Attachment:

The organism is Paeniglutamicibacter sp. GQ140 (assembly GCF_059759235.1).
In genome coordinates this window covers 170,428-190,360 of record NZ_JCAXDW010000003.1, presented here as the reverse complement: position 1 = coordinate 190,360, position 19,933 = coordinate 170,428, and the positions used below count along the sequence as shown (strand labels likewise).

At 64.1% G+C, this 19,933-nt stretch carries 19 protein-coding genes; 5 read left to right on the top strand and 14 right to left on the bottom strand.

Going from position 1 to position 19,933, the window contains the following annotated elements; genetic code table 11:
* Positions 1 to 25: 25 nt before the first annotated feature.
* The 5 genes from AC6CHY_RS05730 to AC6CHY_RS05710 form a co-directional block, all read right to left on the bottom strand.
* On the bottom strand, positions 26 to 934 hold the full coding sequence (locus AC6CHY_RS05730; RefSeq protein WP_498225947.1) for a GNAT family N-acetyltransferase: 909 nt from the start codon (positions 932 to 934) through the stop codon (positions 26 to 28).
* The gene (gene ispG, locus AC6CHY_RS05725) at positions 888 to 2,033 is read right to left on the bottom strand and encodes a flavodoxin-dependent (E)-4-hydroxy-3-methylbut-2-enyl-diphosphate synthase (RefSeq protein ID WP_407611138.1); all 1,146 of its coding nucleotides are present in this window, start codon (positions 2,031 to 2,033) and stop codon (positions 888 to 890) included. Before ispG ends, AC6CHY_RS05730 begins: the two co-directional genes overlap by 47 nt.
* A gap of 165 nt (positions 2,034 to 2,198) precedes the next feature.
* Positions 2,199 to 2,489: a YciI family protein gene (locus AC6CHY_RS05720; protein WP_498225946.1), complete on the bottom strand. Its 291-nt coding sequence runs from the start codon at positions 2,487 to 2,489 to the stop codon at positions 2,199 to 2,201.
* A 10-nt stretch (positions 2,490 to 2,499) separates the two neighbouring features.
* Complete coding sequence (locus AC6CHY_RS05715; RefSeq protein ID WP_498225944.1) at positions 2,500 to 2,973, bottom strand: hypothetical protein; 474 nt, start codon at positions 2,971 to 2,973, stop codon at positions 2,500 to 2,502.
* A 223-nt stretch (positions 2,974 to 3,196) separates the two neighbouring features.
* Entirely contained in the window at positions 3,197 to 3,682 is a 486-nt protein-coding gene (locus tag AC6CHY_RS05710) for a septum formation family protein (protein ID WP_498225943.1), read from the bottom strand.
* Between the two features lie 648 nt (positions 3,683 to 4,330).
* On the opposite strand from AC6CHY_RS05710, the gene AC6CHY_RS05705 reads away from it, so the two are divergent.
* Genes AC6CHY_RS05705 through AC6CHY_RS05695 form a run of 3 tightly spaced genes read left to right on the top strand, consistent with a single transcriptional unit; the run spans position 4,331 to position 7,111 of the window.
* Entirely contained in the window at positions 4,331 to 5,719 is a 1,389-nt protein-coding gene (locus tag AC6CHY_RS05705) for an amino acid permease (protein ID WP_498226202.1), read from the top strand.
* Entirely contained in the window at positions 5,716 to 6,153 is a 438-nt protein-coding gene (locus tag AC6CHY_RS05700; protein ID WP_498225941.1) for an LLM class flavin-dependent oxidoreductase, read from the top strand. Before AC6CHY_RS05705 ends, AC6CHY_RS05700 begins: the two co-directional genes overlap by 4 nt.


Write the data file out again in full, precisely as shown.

The organism is Paeniglutamicibacter sp. GQ140 (assembly GCF_059759235.1).
In genome coordinates this window covers 170,428-190,360 of record NZ_JCAXDW010000003.1, presented here as the reverse complement: position 1 = coordinate 190,360, position 19,933 = coordinate 170,428, and the positions used below count along the sequence as shown (strand labels likewise).

At 64.1% G+C, this 19,933-nt stretch carries 19 protein-coding genes; 5 read left to right on the top strand and 14 right to left on the bottom strand.

Going from position 1 to position 19,933, the window contains the following annotated elements; genetic code table 11:
* Positions 1 to 25: 25 nt before the first annotated feature.
* The 5 genes from AC6CHY_RS05730 to AC6CHY_RS05710 form a co-directional block, all read right to left on the bottom strand.
* On the bottom strand, positions 26 to 934 hold the full coding sequence (locus AC6CHY_RS05730; RefSeq protein WP_498225947.1) for a GNAT family N-acetyltransferase: 909 nt from the start codon (positions 932 to 934) through the stop codon (positions 26 to 28).
* The gene (gene ispG, locus AC6CHY_RS05725) at positions 888 to 2,033 is read right to left on the bottom strand and encodes a flavodoxin-dependent (E)-4-hydroxy-3-methylbut-2-enyl-diphosphate synthase (RefSeq protein ID WP_407611138.1); all 1,146 of its coding nucleotides are present in this window, start codon (positions 2,031 to 2,033) and stop codon (positions 888 to 890) included. Before ispG ends, AC6CHY_RS05730 begins: the two co-directional genes overlap by 47 nt.
* A gap of 165 nt (positions 2,034 to 2,198) precedes the next feature.
* Positions 2,199 to 2,489: a YciI family protein gene (locus AC6CHY_RS05720; protein WP_498225946.1), complete on the bottom strand. Its 291-nt coding sequence runs from the start codon at positions 2,487 to 2,489 to the stop codon at positions 2,199 to 2,201.
* A 10-nt stretch (positions 2,490 to 2,499) separates the two neighbouring features.
* Complete coding sequence (locus AC6CHY_RS05715; RefSeq protein ID WP_498225944.1) at positions 2,500 to 2,973, bottom strand: hypothetical protein; 474 nt, start codon at positions 2,971 to 2,973, stop codon at positions 2,500 to 2,502.
* A 223-nt stretch (positions 2,974 to 3,196) separates the two neighbouring features.
* Entirely contained in the window at positions 3,197 to 3,682 is a 486-nt protein-coding gene (locus tag AC6CHY_RS05710) for a septum formation family protein (protein ID WP_498225943.1), read from the bottom strand.
* Between the two features lie 648 nt (positions 3,683 to 4,330).
* On the opposite strand from AC6CHY_RS05710, the gene AC6CHY_RS05705 reads away from it, so the two are divergent.
* Genes AC6CHY_RS05705 through AC6CHY_RS05695 form a run of 3 tightly spaced genes read left to right on the top strand, consistent with a single transcriptional unit; the run spans position 4,331 to position 7,111 of the window.
* Entirely contained in the window at positions 4,331 to 5,719 is a 1,389-nt protein-coding gene (locus tag AC6CHY_RS05705) for an amino acid permease (protein ID WP_498226202.1), read from the top strand.
* Entirely contained in the window at positions 5,716 to 6,153 is a 438-nt protein-coding gene (locus tag AC6CHY_RS05700; protein ID WP_498225941.1) for an LLM class flavin-dependent oxidoreductase, read from the top strand. Before AC6CHY_RS05705 ends, AC6CHY_RS05700 begins: the two co-directional genes overlap by 4 nt.